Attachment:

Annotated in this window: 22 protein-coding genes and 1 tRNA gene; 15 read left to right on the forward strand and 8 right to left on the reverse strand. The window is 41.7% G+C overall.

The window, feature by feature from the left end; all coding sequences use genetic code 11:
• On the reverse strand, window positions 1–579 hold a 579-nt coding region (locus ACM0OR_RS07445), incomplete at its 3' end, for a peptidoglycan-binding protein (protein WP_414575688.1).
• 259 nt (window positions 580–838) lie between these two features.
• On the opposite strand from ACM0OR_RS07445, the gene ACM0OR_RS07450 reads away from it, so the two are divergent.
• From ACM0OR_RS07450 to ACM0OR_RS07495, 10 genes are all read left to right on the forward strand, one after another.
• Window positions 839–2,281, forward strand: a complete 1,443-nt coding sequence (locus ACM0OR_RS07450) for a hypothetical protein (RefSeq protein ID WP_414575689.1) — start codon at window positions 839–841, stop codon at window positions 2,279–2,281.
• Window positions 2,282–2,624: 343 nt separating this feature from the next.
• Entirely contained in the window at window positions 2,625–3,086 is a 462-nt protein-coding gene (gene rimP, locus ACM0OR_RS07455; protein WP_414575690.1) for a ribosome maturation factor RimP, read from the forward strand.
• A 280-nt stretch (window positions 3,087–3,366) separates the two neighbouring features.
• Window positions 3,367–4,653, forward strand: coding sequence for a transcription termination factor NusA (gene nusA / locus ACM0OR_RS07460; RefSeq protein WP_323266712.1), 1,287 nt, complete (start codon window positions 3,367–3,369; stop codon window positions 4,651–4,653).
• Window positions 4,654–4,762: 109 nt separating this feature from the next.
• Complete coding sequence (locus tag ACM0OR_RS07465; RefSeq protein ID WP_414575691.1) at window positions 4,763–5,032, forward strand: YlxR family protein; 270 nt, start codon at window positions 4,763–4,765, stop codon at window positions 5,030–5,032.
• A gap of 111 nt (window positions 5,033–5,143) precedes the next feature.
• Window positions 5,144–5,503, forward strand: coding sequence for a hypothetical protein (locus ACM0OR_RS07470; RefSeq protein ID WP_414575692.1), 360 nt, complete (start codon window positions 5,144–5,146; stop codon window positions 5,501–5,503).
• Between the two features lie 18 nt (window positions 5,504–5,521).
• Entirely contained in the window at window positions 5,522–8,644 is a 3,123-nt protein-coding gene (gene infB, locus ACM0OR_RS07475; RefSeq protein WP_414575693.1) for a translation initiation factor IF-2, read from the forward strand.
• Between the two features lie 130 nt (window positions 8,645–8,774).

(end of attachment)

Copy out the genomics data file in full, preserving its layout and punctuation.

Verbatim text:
Annotated in this window: 22 protein-coding genes and 1 tRNA gene; 15 read left to right on the forward strand and 8 right to left on the reverse strand. The window is 41.7% G+C overall.

The window, feature by feature from the left end; all coding sequences use genetic code 11:
• On the reverse strand, window positions 1–579 hold a 579-nt coding region (locus ACM0OR_RS07445), incomplete at its 3' end, for a peptidoglycan-binding protein (protein WP_414575688.1).
• 259 nt (window positions 580–838) lie between these two features.
• On the opposite strand from ACM0OR_RS07445, the gene ACM0OR_RS07450 reads away from it, so the two are divergent.
• From ACM0OR_RS07450 to ACM0OR_RS07495, 10 genes are all read left to right on the forward strand, one after another.
• Window positions 839–2,281, forward strand: a complete 1,443-nt coding sequence (locus ACM0OR_RS07450) for a hypothetical protein (RefSeq protein ID WP_414575689.1) — start codon at window positions 839–841, stop codon at window positions 2,279–2,281.
• Window positions 2,282–2,624: 343 nt separating this feature from the next.
• Entirely contained in the window at window positions 2,625–3,086 is a 462-nt protein-coding gene (gene rimP, locus ACM0OR_RS07455; protein WP_414575690.1) for a ribosome maturation factor RimP, read from the forward strand.
• A 280-nt stretch (window positions 3,087–3,366) separates the two neighbouring features.
• Window positions 3,367–4,653, forward strand: coding sequence for a transcription termination factor NusA (gene nusA / locus ACM0OR_RS07460; RefSeq protein WP_323266712.1), 1,287 nt, complete (start codon window positions 3,367–3,369; stop codon window positions 4,651–4,653).
• Window positions 4,654–4,762: 109 nt separating this feature from the next.
• Complete coding sequence (locus tag ACM0OR_RS07465; RefSeq protein ID WP_414575691.1) at window positions 4,763–5,032, forward strand: YlxR family protein; 270 nt, start codon at window positions 4,763–4,765, stop codon at window positions 5,030–5,032.
• A gap of 111 nt (window positions 5,033–5,143) precedes the next feature.
• Window positions 5,144–5,503, forward strand: coding sequence for a hypothetical protein (locus ACM0OR_RS07470; RefSeq protein ID WP_414575692.1), 360 nt, complete (start codon window positions 5,144–5,146; stop codon window positions 5,501–5,503).
• Between the two features lie 18 nt (window positions 5,504–5,521).
• Entirely contained in the window at window positions 5,522–8,644 is a 3,123-nt protein-coding gene (gene infB, locus ACM0OR_RS07475; RefSeq protein WP_414575693.1) for a translation initiation factor IF-2, read from the forward strand.
• Between the two features lie 130 nt (window positions 8,645–8,774).